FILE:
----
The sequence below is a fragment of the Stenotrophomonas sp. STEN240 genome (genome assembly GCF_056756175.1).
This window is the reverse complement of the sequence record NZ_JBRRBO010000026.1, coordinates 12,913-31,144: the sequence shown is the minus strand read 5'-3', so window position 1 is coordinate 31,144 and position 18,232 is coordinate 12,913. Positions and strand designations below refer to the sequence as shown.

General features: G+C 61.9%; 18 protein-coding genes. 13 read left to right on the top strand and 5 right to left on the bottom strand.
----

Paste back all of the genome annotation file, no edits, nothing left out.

The sequence below is a fragment of the Stenotrophomonas sp. STEN240 genome (genome assembly GCF_056756175.1).
This window is the reverse complement of the sequence record NZ_JBRRBO010000026.1, coordinates 12,913-31,144: the sequence shown is the minus strand read 5'-3', so window position 1 is coordinate 31,144 and position 18,232 is coordinate 12,913. Positions and strand designations below refer to the sequence as shown.

General features: G+C 61.9%; 18 protein-coding genes. 13 read left to right on the top strand and 5 right to left on the bottom strand.